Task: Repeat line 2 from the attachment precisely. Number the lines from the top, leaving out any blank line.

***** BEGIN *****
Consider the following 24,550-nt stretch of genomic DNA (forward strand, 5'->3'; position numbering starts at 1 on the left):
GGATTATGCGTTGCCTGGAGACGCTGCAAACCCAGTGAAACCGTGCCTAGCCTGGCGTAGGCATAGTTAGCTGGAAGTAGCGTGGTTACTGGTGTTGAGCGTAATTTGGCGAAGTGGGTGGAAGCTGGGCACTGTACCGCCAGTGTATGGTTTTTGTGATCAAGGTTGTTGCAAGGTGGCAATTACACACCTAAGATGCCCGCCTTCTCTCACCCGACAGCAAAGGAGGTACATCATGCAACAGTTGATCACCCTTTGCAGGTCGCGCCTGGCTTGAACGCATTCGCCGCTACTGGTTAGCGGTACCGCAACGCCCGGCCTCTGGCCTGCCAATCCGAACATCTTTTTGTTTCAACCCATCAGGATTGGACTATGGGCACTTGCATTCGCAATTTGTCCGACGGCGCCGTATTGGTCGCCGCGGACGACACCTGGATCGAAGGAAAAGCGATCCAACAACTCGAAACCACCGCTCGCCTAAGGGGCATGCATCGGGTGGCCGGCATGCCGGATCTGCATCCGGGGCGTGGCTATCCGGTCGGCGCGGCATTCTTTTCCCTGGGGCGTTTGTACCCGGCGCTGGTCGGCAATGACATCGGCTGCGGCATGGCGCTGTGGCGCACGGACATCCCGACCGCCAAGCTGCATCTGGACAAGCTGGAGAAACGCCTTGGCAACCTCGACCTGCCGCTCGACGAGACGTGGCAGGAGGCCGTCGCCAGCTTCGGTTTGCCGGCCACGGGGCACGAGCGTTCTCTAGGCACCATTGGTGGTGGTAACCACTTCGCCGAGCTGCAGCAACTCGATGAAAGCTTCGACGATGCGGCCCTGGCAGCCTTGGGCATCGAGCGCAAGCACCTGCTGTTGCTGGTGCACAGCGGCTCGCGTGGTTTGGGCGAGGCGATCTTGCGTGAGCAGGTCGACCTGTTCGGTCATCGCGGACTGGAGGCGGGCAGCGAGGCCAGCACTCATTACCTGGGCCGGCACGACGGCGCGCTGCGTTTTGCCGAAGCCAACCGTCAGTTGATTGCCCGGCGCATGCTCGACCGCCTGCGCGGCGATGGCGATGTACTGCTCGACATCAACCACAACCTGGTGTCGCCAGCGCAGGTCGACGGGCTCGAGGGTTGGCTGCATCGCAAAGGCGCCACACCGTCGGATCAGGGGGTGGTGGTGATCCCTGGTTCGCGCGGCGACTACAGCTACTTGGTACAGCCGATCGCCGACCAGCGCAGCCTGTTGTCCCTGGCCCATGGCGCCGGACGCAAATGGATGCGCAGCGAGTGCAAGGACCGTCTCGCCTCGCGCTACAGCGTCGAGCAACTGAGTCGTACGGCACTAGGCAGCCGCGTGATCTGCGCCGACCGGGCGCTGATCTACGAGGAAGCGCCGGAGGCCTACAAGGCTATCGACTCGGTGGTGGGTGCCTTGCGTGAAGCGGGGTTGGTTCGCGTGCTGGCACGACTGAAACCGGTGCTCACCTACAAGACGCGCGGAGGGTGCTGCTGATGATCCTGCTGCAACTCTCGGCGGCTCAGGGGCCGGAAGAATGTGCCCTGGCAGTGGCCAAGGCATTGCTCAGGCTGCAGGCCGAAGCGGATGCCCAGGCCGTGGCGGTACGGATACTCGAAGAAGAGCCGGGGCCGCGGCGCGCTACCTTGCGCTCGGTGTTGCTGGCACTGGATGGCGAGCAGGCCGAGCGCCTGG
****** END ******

GGATTATGCGTTGCCTGGAGACGCTGCAAACCCAGTGAAACCGTGCCTAGCCTGGCGTAGGCATAGTTAGCTGGAAGTAGCGTGGTTACTGGTGTTGAGCGTAATTTGGCGAAGTGGGTGGAAGCTGGGCACTGTACCGCCAGTGTATGGTTTTTGTGATCAAGGTTGTTGCAAGGTGGCAATTACACACCTAAGATGCCCGCCTTCTCTCACCCGACAGCAAAGGAGGTACATCATGCAACAGTTGATCACCCTTTGCAGGTCGCGCCTGGCTTGAACGCATTCGCCGCTACTGGTTAGCGGTACCGCAACGCCCGGCCTCTGGCCTGCCAATCCGAACATCTTTTTGTTTCAACCCATCAGGATTGGACTATGGGCACTTGCATTCGCAATTTGTCCGACGGCGCCGTATTGGTCGCCGCGGACGACACCTGGATCGAAGGAAAAGCGATCCAACAACTCGAAACCACCGCTCGCCTAAGGGGCATGCATCGGGTGGCCGGCATGCCGGATCTGCATCCGGGGCGTGGCTATCCGGTCGGCGCGGCATTCTTTTCCCTGGGGCGTTTGTACCCGGCGCTGGTCGGCAATGACATCGGCTGCGGCATGGCGCTGTGGCGCACGGACATCCCGACCGCCAAGCTGCATCTGGACAAGCTGGAGAAACGCCTTGGCAACCTCGACCTGCCGCTCGACGAGACGTGGCAGGAGGCCGTCGCCAGCTTCGGTTTGCCGGCCACGGGGCACGAGCGTTCTCTAGGCACCATTGGTGGTGGTAACCACTTCGCCGAGCTGCAGCAACTCGATGAAAGCTTCGACGATGCGGCCCTGGCAGCCTTGGGCATCGAGCGCAAGCACCTGCTGTTGCTGGTGCACAGCGGCTCGCGTGGTTTGGGCGAGGCGATCTTGCGTGAGCAGGTCGACCTGTTCGGTCATCGCGGACTGGAGGCGGGCAGCGAGGCCAGCACTCATTACCTGGGCCGGCACGACGGCGCGCTGCGTTTTGCCGAAGCCAACCGTCAGTTGATTGCCCGGCGCATGCTCGACCGCCTGCGCGGCGATGGCGATGTACTGCTCGACATCAACCACAACCTGGTGTCGCCAGCGCAGGTCGACGGGCTCGAGGGTTGGCTGCATCGCAAAGGCGCCACACCGTCGGATCAGGGGGTGGTGGTGATCCCTGGTTCGCGCGGCGACTACAGCTACTTGGTACAGCCGATCGCCGACCAGCGCAGCCTGTTGTCCCTGGCCCATGGCGCCGGACGCAAATGGATGCGCAGCGAGTGCAAGGACCGTCTCGCCTCGCGCTACAGCGTCGAGCAACTGAGTCGTACGGCACTAGGCAGCCGCGTGATCTGCGCCGACCGGGCGCTGATCTACGAGGAAGCGCCGGAGGCCTACAAGGCTATCGACTCGGTGGTGGGTGCCTTGCGTGAAGCGGGGTTGGTTCGCGTGCTGGCACGACTGAAACCGGTGCTCACCTACAAGACGCGCGGAGGGTGCTGCTGATGATCCTGCTGCAACTCTCGGCGGCTCAGGGGCCGGAAGAATGTGCCCTGGCAGTGGCCAAGGCATTGCTCAGGCTGCAGGCCGAAGCGGATGCCCAGGCCGTGGCGGTACGGATACTCGAAGAAGAGCCGGGGCCGCGGCGCGCTACCTTGCGCTCGGTGTTGCTGGCACTGGATGGCGAGCAGGCCGAGCGCCTGG